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When asked to describe the late artist Ed Paschke, Vesna Stelcer, the director at the Jefferson Park art center that bears his name, chooses one word: timeless.

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Ivan Albright. Self-Portrait (No.13), 1982. The Art Institute of Chicago. Gift of Mrs. Ivan Albright. © The Art Institute of Chicago.

In honor of its 150th anniversary, the School of the Art Institute teamed up with the Art Institute for a show that highlights the many influential American artists who received instruction at the school and later became part of the permanent collection of what has been called the "world’s best museum.”

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In honor of its 150th anniversary, the School of the Art Institute has teamed up with the Art Institute of Chicago for a new exhibition called “Homegrown." The show highlights the many influential American artists who received instruction at the school and later became part of the permanent collection of what has been called “the world’s best museum.”

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We get a preview of rarely seen artwork by Ed Paschke from his family's personal collection.

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It was his 75th birthday. Hundreds attended a VIP event featuring music, belly dancers, and speakers honoring his life’s work, and the public opening of the Ed Paschke Art Center in Jefferson Park drew thousands from the neighborhood. Ed Paschke was celebrated in style. We revisit our story about the opening of the northwest side art center.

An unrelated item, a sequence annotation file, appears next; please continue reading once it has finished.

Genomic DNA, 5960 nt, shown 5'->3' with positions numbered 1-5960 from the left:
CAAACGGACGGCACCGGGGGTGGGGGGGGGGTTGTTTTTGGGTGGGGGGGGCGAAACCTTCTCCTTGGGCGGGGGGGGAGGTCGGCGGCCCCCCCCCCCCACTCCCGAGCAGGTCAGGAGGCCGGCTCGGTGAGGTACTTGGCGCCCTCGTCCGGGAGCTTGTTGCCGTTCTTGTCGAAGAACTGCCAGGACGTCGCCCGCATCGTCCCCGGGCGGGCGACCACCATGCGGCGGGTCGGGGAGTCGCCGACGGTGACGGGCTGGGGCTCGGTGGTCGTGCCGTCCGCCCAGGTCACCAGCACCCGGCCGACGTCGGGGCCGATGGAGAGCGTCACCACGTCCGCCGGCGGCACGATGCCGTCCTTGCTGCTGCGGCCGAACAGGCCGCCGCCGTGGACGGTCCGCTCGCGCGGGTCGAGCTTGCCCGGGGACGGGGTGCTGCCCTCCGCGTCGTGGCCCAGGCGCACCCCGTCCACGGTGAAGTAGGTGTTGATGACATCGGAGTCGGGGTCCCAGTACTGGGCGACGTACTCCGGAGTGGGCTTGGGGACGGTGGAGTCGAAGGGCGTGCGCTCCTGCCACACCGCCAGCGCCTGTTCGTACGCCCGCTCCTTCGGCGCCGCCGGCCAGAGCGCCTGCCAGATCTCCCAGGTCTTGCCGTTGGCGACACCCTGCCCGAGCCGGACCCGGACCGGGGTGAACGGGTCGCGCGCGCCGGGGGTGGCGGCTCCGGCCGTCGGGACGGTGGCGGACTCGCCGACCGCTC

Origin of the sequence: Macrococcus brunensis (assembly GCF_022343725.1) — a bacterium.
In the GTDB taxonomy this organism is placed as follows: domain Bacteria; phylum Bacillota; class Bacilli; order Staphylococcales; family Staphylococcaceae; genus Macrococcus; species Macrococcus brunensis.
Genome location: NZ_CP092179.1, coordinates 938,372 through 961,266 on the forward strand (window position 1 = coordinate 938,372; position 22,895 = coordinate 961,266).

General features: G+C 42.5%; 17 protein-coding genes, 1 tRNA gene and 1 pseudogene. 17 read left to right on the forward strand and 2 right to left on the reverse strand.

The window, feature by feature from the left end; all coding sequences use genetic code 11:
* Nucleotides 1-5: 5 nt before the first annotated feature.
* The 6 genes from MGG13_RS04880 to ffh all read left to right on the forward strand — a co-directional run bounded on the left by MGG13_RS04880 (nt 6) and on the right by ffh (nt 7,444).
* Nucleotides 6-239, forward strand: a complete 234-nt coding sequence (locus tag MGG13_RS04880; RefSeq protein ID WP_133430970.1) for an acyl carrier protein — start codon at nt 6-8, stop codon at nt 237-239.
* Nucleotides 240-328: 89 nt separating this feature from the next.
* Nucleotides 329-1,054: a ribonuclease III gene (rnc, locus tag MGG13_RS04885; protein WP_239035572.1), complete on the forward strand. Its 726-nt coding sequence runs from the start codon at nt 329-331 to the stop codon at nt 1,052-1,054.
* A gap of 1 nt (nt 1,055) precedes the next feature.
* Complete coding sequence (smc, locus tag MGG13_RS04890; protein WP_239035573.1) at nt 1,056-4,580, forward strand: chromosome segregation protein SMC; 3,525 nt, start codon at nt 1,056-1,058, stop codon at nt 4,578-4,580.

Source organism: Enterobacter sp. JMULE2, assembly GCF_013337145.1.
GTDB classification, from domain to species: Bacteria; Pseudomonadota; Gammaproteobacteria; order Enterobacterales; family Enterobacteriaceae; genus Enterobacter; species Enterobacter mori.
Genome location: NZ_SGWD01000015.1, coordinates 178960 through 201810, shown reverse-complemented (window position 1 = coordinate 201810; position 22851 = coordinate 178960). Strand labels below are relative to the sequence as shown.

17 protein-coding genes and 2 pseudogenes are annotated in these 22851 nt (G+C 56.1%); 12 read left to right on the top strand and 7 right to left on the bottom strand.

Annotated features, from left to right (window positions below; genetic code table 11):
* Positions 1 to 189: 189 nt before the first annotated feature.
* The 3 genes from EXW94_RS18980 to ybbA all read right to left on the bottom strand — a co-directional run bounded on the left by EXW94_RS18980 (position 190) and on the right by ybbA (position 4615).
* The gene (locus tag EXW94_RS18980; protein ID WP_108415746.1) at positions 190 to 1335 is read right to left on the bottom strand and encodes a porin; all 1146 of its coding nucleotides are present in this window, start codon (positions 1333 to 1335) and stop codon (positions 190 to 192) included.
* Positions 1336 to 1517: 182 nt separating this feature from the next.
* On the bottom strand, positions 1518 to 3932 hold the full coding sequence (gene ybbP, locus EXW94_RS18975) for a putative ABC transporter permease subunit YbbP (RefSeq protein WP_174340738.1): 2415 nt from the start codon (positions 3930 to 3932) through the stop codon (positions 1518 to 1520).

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Chicago native Ed Paschke’s neon and surreal paintings, which have been displayed publicly and privately around the world, made their debut on the city’s northwest side.

A decade ago, Paschke died at the age of 65 a day after he gave an interview to Artbeat Chicago.

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It was his 75th birthday. Hundreds attended a VIP event featuring music, belly dancers, and speakers honoring Ed Paschke's life’s work. The public opening of the Ed Paschke Art Center in Jefferson Park drew thousands from the neighborhood. Ed Paschke was celebrated in style. The only thing was, he wasn’t there. Paschke died suddenly about a decade earlier. 

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The Chicago art scene of the 1960s was wildly imaginative. We talk to the director of a new film that gives the most complete look yet at the many artists who became known as the Imagists.